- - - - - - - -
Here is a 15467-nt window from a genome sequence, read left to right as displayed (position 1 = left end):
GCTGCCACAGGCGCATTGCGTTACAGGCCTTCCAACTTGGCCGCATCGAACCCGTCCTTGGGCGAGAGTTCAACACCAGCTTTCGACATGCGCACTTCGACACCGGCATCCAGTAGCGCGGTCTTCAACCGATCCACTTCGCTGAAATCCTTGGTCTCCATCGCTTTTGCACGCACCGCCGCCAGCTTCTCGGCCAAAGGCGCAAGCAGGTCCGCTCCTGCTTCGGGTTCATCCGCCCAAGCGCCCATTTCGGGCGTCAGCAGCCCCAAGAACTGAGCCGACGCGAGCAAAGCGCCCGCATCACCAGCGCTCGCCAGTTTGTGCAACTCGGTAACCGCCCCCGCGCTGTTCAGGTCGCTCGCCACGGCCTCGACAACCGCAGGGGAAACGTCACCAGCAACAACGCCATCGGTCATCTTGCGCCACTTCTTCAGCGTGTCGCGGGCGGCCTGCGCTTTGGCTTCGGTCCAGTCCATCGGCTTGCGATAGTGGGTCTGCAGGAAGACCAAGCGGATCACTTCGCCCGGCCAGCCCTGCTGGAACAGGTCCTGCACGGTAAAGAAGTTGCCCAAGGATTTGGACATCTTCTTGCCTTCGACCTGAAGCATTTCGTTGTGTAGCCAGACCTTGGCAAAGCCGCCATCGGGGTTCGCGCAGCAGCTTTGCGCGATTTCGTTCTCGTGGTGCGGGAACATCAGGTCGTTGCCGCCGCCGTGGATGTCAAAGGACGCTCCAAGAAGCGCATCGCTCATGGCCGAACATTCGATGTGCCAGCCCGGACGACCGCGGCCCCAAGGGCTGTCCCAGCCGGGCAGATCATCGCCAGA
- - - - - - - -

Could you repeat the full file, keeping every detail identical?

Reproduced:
Here is a 15467-nt window from a genome sequence, read left to right as displayed (position 1 = left end):
GCTGCCACAGGCGCATTGCGTTACAGGCCTTCCAACTTGGCCGCATCGAACCCGTCCTTGGGCGAGAGTTCAACACCAGCTTTCGACATGCGCACTTCGACACCGGCATCCAGTAGCGCGGTCTTCAACCGATCCACTTCGCTGAAATCCTTGGTCTCCATCGCTTTTGCACGCACCGCCGCCAGCTTCTCGGCCAAAGGCGCAAGCAGGTCCGCTCCTGCTTCGGGTTCATCCGCCCAAGCGCCCATTTCGGGCGTCAGCAGCCCCAAGAACTGAGCCGACGCGAGCAAAGCGCCCGCATCACCAGCGCTCGCCAGTTTGTGCAACTCGGTAACCGCCCCCGCGCTGTTCAGGTCGCTCGCCACGGCCTCGACAACCGCAGGGGAAACGTCACCAGCAACAACGCCATCGGTCATCTTGCGCCACTTCTTCAGCGTGTCGCGGGCGGCCTGCGCTTTGGCTTCGGTCCAGTCCATCGGCTTGCGATAGTGGGTCTGCAGGAAGACCAAGCGGATCACTTCGCCCGGCCAGCCCTGCTGGAACAGGTCCTGCACGGTAAAGAAGTTGCCCAAGGATTTGGACATCTTCTTGCCTTCGACCTGAAGCATTTCGTTGTGTAGCCAGACCTTGGCAAAGCCGCCATCGGGGTTCGCGCAGCAGCTTTGCGCGATTTCGTTCTCGTGGTGCGGGAACATCAGGTCGTTGCCGCCGCCGTGGATGTCAAAGGACGCTCCAAGAAGCGCATCGCTCATGGCCGAACATTCGATGTGCCAGCCCGGACGACCGCGGCCCCAAGGGCTGTCCCAGCCGGGCAGATCATCGCCAGA